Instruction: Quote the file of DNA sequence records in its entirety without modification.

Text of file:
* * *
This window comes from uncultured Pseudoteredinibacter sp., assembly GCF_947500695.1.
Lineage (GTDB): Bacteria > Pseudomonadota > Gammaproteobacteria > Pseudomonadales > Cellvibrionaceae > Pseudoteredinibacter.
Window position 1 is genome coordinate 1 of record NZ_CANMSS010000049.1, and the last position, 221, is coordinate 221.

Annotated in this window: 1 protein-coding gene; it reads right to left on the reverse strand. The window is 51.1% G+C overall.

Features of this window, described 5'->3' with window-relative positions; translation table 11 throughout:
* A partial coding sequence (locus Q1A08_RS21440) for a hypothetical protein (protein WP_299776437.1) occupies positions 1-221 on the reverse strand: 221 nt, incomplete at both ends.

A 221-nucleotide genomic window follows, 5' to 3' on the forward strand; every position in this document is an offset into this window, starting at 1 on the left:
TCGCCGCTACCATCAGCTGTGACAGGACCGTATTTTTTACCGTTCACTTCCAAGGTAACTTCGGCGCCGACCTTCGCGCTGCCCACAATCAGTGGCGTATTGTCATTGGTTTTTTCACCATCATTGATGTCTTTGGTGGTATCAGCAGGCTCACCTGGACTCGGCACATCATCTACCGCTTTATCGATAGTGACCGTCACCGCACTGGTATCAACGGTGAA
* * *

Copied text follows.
This window comes from uncultured Pseudoteredinibacter sp., assembly GCF_947500695.1.
Lineage (GTDB): Bacteria > Pseudomonadota > Gammaproteobacteria > Pseudomonadales > Cellvibrionaceae > Pseudoteredinibacter.
Window position 1 is genome coordinate 1 of record NZ_CANMSS010000049.1, and the last position, 221, is coordinate 221.

Annotated in this window: 1 protein-coding gene; it reads right to left on the reverse strand. The window is 51.1% G+C overall.

Features of this window, described 5'->3' with window-relative positions; translation table 11 throughout:
* A partial coding sequence (locus Q1A08_RS21440) for a hypothetical protein (protein WP_299776437.1) occupies positions 1-221 on the reverse strand: 221 nt, incomplete at both ends.

A 221-nucleotide genomic window follows, 5' to 3' on the forward strand; every position in this document is an offset into this window, starting at 1 on the left:
TCGCCGCTACCATCAGCTGTGACAGGACCGTATTTTTTACCGTTCACTTCCAAGGTAACTTCGGCGCCGACCTTCGCGCTGCCCACAATCAGTGGCGTATTGTCATTGGTTTTTTCACCATCATTGATGTCTTTGGTGGTATCAGCAGGCTCACCTGGACTCGGCACATCATCTACCGCTTTATCGATAGTGACCGTCACCGCACTGGTATCAACGGTGAA